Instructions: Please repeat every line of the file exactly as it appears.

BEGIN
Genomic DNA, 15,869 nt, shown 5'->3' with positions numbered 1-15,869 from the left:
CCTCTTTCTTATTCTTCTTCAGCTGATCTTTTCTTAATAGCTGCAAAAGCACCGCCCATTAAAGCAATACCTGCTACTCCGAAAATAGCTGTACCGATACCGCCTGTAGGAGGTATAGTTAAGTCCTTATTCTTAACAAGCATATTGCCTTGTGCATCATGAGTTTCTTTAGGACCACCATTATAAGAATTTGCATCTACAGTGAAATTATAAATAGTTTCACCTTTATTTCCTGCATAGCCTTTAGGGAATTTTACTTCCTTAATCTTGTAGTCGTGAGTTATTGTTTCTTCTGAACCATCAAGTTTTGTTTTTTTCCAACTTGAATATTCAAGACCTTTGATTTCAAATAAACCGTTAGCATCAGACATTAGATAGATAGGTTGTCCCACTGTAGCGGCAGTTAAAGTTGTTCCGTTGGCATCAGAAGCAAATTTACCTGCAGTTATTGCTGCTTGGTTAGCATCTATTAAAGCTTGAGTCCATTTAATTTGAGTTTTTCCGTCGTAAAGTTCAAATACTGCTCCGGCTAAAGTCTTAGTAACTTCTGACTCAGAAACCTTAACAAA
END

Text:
Genomic DNA, 15,869 nt, shown 5'->3' with positions numbered 1-15,869 from the left:
CCTCTTTCTTATTCTTCTTCAGCTGATCTTTTCTTAATAGCTGCAAAAGCACCGCCCATTAAAGCAATACCTGCTACTCCGAAAATAGCTGTACCGATACCGCCTGTAGGAGGTATAGTTAAGTCCTTATTCTTAACAAGCATATTGCCTTGTGCATCATGAGTTTCTTTAGGACCACCATTATAAGAATTTGCATCTACAGTGAAATTATAAATAGTTTCACCTTTATTTCCTGCATAGCCTTTAGGGAATTTTACTTCCTTAATCTTGTAGTCGTGAGTTATTGTTTCTTCTGAACCATCAAGTTTTGTTTTTTTCCAACTTGAATATTCAAGACCTTTGATTTCAAATAAACCGTTAGCATCAGACATTAGATAGATAGGTTGTCCCACTGTAGCGGCAGTTAAAGTTGTTCCGTTGGCATCAGAAGCAAATTTACCTGCAGTTATTGCTGCTTGGTTAGCATCTATTAAAGCTTGAGTCCATTTAATTTGAGTTTTTCCGTCGTAAAGTTCAAATACTGCTCCGGCTAAAGTCTTAGTAACTTCTGACTCAGAAACCTTAACAAA